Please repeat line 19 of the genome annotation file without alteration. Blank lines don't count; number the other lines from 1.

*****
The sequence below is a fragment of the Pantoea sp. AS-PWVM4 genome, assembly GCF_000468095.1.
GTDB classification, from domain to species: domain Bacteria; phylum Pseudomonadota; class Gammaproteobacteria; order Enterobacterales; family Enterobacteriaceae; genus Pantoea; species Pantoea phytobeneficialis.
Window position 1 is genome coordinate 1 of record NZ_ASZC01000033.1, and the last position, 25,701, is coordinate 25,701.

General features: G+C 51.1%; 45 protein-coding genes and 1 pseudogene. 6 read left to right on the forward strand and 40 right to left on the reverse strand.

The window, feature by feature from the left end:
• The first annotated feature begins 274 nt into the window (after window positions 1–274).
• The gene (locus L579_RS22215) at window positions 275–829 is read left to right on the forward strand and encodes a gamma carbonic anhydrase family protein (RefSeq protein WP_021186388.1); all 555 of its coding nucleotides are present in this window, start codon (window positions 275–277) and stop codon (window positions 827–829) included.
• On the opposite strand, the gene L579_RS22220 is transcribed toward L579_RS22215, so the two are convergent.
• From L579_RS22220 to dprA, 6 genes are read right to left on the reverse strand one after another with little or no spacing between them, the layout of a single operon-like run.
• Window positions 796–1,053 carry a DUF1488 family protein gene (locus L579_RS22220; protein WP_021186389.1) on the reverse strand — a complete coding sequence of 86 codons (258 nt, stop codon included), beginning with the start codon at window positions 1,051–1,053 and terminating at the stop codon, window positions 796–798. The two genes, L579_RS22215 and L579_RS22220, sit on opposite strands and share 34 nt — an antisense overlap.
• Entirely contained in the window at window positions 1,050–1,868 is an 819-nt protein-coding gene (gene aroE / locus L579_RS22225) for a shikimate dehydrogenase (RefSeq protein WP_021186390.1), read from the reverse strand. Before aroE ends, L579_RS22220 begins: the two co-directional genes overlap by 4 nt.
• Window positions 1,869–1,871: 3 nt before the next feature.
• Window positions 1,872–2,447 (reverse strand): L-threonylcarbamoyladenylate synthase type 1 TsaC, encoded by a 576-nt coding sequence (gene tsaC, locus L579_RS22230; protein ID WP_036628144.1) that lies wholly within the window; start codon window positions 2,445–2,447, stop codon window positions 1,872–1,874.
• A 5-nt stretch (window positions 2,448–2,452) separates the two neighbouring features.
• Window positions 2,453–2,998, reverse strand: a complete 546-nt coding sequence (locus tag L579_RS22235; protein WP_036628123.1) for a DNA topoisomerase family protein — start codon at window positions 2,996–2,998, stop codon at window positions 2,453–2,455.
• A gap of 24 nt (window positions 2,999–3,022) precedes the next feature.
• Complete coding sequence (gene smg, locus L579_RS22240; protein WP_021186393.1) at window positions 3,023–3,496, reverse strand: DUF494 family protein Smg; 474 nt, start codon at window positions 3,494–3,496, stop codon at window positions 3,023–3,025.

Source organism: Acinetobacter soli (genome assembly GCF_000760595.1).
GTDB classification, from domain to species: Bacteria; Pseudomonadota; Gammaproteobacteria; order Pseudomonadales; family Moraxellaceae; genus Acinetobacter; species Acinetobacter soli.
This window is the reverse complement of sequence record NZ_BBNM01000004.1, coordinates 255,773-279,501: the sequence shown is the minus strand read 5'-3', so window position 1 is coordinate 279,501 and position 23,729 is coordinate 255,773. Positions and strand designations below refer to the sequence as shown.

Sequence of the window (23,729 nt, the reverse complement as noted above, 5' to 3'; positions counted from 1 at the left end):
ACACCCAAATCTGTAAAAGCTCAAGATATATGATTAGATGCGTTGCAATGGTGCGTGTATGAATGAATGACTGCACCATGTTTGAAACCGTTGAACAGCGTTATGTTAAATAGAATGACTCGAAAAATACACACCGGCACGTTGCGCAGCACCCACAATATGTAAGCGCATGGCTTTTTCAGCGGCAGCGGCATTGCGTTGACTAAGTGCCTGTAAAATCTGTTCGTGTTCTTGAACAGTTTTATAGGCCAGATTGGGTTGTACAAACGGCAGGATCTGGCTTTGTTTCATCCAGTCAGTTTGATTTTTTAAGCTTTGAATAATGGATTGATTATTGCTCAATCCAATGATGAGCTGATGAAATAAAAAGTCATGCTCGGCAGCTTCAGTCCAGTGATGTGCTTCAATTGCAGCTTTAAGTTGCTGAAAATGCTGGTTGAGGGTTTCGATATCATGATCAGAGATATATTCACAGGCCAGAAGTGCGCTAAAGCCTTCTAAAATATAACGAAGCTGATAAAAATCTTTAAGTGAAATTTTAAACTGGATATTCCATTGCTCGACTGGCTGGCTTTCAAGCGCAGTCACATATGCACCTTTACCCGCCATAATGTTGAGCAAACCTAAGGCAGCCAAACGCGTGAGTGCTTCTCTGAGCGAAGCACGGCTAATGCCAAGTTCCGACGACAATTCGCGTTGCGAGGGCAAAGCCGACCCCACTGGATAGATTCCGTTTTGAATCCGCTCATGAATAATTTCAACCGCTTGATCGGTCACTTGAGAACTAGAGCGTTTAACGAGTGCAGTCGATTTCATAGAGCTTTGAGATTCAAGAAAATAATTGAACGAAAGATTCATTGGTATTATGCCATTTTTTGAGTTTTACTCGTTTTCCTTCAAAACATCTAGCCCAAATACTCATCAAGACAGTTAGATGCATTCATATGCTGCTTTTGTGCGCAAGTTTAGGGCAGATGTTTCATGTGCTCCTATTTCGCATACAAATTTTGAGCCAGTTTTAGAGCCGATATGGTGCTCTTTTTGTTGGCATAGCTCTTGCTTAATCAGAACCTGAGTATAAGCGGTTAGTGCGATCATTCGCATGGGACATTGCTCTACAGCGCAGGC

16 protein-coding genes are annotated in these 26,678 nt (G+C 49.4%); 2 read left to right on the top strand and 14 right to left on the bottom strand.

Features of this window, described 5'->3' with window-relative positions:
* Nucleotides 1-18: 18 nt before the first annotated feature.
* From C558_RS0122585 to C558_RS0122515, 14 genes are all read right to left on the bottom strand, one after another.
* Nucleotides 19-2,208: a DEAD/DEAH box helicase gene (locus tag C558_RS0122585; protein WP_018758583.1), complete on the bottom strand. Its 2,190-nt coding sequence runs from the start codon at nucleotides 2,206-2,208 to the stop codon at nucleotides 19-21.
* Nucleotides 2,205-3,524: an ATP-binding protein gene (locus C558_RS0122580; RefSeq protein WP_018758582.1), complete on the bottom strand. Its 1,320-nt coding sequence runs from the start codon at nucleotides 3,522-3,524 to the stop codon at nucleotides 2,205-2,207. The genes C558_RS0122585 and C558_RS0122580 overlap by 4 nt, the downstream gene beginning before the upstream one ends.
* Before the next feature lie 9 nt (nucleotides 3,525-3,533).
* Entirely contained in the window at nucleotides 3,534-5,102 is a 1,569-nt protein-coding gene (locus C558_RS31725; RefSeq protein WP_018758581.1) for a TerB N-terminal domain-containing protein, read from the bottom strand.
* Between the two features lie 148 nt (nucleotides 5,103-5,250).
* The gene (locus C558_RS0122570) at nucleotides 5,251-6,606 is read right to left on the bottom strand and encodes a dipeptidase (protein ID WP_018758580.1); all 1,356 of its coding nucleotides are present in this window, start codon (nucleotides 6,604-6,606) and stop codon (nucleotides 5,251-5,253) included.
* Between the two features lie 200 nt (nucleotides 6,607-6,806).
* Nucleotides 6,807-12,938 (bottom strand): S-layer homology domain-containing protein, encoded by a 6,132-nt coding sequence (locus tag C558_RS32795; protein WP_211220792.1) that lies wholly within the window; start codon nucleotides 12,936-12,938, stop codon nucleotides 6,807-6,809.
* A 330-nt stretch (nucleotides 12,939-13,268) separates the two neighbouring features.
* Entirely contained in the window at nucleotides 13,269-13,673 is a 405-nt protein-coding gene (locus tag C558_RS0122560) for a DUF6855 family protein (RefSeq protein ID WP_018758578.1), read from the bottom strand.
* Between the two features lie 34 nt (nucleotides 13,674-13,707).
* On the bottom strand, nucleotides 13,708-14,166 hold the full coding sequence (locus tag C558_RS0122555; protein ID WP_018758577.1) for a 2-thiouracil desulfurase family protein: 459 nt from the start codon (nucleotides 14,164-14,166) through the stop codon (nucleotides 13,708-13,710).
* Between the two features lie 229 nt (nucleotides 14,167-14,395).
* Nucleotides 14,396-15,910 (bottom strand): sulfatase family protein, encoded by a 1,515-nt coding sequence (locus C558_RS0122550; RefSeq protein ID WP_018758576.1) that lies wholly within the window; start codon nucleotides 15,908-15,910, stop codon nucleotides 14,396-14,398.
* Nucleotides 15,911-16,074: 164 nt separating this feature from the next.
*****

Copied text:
GTDB classification, from domain to species: Bacteria; Pseudomonadota; Gammaproteobacteria; order Pseudomonadales; family Moraxellaceae; genus Acinetobacter; species Acinetobacter soli.